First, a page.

Then there’s Peter Hannken’s photograph of John Reynolds in front of his diner in Auckland. Wearing a polo shirt with rolled cuffs, a scarf, rounded sunglasses while standing in front of neon signage. It’s got that ‘big 80s energy’ that I associate with the decade.  

Fiona Clark, Werenia Papakura (neé Kipa) (1982/1986), Collection of the Sarjeant Gallery Te Whare o Rehua Whanganui; Paul Rayner, Self-Portrait as Dorian Gray, emerging through Narcissus Curtains (1988), Collection of the Sarjeant Gallery Te Whare o Rehua Whanganui. Pictures / Supplied

The exhibition includes T-shirts alongside more traditional art mediums. Slogan T-shirts have long been used as a form of protest: what is the particular significance of the t-shirts included in Face Time?

There are only a couple of T-shirts in the exhibition but they are significant. They were donated to Te Papa Tongarewa by Neil Anderson and Michael Eyes. Neil and Michael were members of the Wellington activist group Queer Planet and the T-shirts featured were worn by the pair throughout the 1980s. They used to attend protests in them. Your T-shirt could be a protest banner, a political statement, anything you want it to be. I chose these particular ones because they had portraits on them and are significant to the Wellington region, queer rights and activism.

The ‘80s were a monumental decade for Aotearoa’s queer community with the passing of the Homosexual Law Reform in 1986. Which works in the exhibition speak to this time of change and what feeling do they capture?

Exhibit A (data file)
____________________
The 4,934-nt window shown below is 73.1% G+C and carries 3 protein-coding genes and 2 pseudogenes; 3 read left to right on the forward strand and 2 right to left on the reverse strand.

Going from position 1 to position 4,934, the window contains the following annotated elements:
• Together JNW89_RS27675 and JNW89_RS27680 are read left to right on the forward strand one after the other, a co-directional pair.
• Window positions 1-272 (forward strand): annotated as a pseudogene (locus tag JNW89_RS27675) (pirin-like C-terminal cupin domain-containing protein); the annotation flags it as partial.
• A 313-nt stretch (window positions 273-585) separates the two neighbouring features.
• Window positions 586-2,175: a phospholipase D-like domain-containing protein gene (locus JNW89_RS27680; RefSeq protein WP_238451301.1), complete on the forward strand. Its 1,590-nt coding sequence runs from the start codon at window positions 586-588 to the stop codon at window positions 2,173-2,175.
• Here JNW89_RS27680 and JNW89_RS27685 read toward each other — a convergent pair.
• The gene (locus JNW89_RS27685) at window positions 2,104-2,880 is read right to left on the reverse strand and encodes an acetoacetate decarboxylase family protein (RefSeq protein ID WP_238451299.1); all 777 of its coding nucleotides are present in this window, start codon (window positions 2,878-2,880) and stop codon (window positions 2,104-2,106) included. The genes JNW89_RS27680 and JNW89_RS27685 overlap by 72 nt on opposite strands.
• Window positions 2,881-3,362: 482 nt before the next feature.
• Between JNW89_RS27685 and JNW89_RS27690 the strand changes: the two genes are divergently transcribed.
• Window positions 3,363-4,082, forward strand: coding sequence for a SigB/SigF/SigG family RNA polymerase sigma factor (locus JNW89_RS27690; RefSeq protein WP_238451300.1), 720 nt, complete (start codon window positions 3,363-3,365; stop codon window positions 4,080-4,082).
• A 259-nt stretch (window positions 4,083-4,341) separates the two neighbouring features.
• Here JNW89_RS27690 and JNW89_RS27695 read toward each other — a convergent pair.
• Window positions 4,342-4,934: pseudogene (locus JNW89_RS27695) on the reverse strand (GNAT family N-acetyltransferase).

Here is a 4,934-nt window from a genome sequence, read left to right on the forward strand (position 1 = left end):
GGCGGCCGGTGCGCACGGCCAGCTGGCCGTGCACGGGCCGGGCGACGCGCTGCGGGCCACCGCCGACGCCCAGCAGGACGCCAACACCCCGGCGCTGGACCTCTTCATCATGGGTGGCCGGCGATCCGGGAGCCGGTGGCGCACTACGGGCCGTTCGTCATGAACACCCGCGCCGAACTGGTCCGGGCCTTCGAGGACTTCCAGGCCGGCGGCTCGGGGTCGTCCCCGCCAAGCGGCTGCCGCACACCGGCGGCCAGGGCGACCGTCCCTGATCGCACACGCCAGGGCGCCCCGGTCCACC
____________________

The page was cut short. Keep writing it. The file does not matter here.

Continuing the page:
Yes, there are the T-shirts worn by Michael and Neil but another one that I’m particularly fond of is Diana Lee Gobbitt’s Lavender Scandal (1980). It’s a collage made from glitter, plastic and magazines and it references the “Lavender Scare” in the United States. It resulted in a policy that allowed the government to dismiss gay and lesbian employees from their departments based on suspected queerness. It is important to remember that in the 1980s, it was a very different climate to be queer. And one of the reasons that the Homosexual Law Reform Bill passed, other than affording gay people equal rights, was that it made health services more accessible during the HIV/AIDS epidemic. 

What were some of the ‘lighter’ cultural highlights of the ‘80s?

Music! Although sometimes it still feels like we are living in the ‘80s when you hear Crowded House playing at the pub on a Friday night. But I do really love Dalvanius Prime and the Pātea Māori Club, Poi E is a cultural icon and taonga. The song should be recognised by UNESCO as an important cultural heritage. Also in Face Time is a work made by an unknown artist and it is of Robert Muldoon painted as if he were a hamburger. It’s pretty funny, and slightly disturbing.